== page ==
Joint funding has been announced for projects that will improve community, cultural, and recreational facilities in five First Nation communities in Ontario.

“Community spaces and recreational centres are at the heart of places where people want to live and raise their families,” said Catherine McKenna, minister of infrastructure and communities. “In partnership with First Nation communities across Ontario, we are investing to upgrade community buildings and cultural centres that residents can enjoy for years to come. Canada’s infrastructure plan invests in thousands of projects, creates jobs across the country, and builds cleaner, more inclusive communities.”

The Government of Canada is investing over $7.1 million towards these projects through the Community, Culture and Recreation Infrastructure Stream of the Investing in Canada plan. The Government of Ontario is providing over $1.7 million and recipients are contributing over $1.2 million to their respective projects.

“Ontario is investing in these Investing in Canada Infrastructure Program projects to protect the health and the economy of everyone in these First Nation communities,” said Laurie Scott, Ontario’s minister of infrastructure. “These investments will ensure these facilities are upgraded to meet the needs of each community for many years to come.”

In Mississaugas of the New Credit First Nation, improvements and upgrades to the Native Horizons Treatment Centre will allow clients to once again have access to important treatment and healing programs after a 2018 fire destroyed part of the centre. Work involves rebuilding portions of the building including the addition of multipurpose and spiritual rooms, and the construction of spaces for trauma-informed programming and cultural and land-based activities. Renovations will also occur to client lounge and laundry rooms, as well as the kitchen and dining areas.

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“Native Horizons Treatment Centre Board, staff, and communities are truly grateful for the approval of this project,” said Wanda Smith, executive director of the Native Horizons Treatment Centre. “Since the fire, we have received over 3800 truly heart-breaking calls from our communities seeking support in their recovery and healing journeys. Our new facility will finally be able to provide culturally specific, holistic and trauma conscious programming too individuals, families, and communities. As well as relieving some of the back log at other Indigenous treatment centres created by our absence.”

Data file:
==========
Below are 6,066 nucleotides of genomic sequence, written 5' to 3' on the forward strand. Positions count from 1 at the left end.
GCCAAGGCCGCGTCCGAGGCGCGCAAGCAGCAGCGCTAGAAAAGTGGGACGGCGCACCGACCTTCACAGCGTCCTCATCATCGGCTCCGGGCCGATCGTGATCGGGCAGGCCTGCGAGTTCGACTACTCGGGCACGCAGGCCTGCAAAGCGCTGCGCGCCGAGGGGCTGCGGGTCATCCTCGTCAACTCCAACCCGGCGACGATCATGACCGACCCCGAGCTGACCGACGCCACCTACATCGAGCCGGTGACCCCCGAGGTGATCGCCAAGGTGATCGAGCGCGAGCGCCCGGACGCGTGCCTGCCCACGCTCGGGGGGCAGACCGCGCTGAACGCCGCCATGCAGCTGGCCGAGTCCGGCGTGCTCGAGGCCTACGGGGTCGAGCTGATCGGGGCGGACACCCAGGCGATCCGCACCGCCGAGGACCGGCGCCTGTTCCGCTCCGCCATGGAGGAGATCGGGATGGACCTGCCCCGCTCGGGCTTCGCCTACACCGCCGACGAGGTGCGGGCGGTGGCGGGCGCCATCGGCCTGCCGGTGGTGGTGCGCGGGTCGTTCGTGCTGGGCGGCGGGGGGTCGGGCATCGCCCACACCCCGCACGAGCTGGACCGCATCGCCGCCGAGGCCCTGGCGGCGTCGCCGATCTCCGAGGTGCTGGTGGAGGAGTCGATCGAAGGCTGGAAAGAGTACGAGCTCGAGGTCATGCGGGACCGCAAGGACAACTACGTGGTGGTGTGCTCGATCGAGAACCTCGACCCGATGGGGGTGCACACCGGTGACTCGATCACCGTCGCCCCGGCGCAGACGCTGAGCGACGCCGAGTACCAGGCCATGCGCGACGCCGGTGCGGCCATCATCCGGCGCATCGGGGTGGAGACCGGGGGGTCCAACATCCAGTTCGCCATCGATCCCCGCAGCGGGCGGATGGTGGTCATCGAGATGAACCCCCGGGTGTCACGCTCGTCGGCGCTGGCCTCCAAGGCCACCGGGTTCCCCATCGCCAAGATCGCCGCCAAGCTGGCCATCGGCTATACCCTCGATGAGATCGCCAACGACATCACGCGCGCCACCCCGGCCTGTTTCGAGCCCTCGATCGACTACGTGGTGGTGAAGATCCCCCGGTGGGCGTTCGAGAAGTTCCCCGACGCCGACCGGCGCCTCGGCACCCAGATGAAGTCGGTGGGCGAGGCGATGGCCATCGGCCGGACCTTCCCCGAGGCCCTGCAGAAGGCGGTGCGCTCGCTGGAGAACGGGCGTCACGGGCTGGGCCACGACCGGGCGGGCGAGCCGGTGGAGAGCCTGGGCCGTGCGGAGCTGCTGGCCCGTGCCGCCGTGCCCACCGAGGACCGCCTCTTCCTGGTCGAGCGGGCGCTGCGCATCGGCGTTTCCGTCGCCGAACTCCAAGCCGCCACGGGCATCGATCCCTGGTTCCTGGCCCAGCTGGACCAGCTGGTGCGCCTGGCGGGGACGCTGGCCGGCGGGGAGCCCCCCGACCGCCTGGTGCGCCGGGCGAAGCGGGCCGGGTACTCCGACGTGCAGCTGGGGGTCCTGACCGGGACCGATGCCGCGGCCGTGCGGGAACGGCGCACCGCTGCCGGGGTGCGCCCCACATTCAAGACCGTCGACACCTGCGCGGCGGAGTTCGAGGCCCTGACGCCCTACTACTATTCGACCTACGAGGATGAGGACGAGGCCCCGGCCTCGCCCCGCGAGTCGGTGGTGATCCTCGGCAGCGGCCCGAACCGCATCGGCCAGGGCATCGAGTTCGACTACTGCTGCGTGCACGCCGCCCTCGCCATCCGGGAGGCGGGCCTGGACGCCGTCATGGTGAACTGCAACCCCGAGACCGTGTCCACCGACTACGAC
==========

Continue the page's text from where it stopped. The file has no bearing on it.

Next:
An additional four projects will enhance the quality of community and recreational infrastructure in four First Nation communities across Ontario, by providing modern and functional facilities where all residents can access valued programs and services. These projects include upgrades to:

  1. Community beaches in Bearskin Lake First Nation.
  2. Renovations to the historical library building at Beausoleil First Nation
  3. The creation of a new ice plant and the rehabilitation of a multipurpose room for Kingfisher Lake First Nation.
  4. The construction of a housing facility to support residents though quality social and community services in Pikangikum First Nation.

“Cultural infrastructure is significant for Indigenous communities like Beausoleil First Nation,” said Jill Dunlop, associate minister of children and women’s issues and member of provincial parliament for Simcoe North. “Our government is taking action to help the families and community members who benefit from the revitalization project planned for the historic public library, including the improvements to make it more accessible for all individuals.”

All orders of government continue to work together for the people of Ontario to make strategic infrastructure investments in communities across the province when needed most.

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Header Image Credit: Native Horizons Treatment Centre.


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